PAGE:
Nearly three billion people around the world use traditional cookstoves and fuels. According to the World Health Organization, the resulting air pollution leads to an estimated four million preventable deaths per year. In Ghana, about 70 percent of households cook by burning biomass including wood, charcoal, and crop residue in open fires. Despite significant public and private investment over the last decade in efforts to encourage the use of clean cookstoves, new approaches are needed to achieve substantial improvements in air quality and health.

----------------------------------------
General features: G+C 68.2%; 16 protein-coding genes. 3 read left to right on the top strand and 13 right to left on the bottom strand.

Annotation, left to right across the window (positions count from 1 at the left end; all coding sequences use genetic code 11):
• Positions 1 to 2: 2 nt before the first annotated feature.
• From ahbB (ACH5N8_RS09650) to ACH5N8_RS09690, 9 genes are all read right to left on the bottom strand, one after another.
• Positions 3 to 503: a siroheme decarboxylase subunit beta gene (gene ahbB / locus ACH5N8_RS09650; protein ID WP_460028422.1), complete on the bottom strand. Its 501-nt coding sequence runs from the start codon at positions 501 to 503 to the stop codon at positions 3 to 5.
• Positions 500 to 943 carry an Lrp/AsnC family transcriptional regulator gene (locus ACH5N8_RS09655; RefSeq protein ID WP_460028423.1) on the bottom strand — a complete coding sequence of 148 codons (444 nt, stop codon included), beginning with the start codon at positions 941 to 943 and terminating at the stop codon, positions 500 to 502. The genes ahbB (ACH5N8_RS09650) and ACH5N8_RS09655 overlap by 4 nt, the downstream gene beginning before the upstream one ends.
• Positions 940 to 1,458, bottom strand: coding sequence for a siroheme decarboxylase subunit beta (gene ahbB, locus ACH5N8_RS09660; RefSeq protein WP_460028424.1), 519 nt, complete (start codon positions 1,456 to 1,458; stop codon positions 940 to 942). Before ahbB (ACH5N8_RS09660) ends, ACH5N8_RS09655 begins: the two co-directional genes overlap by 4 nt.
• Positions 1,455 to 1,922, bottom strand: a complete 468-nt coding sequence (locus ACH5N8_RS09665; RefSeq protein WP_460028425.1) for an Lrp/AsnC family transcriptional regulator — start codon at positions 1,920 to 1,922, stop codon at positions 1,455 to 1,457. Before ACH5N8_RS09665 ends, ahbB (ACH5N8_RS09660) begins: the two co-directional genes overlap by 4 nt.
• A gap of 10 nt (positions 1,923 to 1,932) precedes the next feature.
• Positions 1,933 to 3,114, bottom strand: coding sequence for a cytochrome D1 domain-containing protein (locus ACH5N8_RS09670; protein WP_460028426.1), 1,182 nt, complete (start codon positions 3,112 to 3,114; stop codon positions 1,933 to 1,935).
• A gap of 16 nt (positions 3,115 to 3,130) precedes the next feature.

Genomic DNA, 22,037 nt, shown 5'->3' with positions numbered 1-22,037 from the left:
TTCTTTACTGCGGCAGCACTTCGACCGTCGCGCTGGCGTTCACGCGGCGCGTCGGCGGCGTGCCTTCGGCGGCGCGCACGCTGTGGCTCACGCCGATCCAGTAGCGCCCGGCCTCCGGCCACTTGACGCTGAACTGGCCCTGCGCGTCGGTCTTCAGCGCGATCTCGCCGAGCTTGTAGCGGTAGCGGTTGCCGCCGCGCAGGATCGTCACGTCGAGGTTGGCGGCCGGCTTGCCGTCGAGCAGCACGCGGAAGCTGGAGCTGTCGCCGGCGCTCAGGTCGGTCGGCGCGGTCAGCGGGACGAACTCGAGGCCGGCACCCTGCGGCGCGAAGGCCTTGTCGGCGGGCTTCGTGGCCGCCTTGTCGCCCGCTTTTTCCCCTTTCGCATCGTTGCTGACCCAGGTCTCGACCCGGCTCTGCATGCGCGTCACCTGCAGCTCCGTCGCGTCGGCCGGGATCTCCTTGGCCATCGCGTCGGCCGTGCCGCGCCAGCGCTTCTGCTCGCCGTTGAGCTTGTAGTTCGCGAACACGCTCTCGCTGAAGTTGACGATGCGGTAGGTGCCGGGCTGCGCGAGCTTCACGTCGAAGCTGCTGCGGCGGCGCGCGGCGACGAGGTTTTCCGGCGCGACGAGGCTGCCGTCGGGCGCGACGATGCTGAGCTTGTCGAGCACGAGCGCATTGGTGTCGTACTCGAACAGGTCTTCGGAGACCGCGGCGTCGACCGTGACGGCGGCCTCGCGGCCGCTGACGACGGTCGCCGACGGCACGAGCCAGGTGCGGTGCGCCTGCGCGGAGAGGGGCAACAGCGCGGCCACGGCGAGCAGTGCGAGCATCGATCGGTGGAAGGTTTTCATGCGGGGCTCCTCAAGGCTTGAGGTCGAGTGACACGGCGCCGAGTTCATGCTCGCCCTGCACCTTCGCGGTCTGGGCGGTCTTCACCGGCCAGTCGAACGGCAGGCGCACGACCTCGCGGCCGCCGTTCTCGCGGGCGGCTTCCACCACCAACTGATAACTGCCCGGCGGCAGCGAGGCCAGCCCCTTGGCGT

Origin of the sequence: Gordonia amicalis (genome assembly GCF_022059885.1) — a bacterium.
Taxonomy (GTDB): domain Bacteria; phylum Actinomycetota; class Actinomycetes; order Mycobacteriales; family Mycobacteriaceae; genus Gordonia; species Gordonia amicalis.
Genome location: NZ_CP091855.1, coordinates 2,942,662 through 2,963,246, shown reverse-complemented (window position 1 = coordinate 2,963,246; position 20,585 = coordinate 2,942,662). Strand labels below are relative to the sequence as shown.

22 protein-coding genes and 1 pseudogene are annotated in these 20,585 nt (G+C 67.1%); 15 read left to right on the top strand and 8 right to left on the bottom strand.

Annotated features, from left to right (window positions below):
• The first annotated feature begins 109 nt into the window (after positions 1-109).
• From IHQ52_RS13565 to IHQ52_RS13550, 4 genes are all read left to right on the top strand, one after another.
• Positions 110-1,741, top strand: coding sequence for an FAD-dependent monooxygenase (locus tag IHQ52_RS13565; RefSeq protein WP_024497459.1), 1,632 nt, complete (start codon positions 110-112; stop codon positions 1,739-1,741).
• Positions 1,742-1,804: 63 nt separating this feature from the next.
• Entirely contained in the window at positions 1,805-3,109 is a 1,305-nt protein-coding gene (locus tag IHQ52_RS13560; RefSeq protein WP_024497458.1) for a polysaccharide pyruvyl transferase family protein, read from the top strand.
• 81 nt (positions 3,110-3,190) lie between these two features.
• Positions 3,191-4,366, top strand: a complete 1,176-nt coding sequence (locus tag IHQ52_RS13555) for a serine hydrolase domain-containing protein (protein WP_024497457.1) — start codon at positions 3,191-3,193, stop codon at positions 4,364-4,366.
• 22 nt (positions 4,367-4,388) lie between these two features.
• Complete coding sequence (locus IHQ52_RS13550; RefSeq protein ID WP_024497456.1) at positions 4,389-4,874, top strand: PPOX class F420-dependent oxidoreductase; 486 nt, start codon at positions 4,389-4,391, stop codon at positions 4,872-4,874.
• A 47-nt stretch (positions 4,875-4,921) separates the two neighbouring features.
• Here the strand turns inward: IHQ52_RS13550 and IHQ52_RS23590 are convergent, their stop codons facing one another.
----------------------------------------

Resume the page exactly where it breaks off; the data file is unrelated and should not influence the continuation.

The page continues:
Focused on a region in Ghana with nearly 30,000 people, the hope of this project is to dramatically and measurably improve public health and contribute to women’s empowerment, economic development, and better environmental quality. If successful, this effort could provide lessons that can be applied throughout Ghana and the rest of Africa.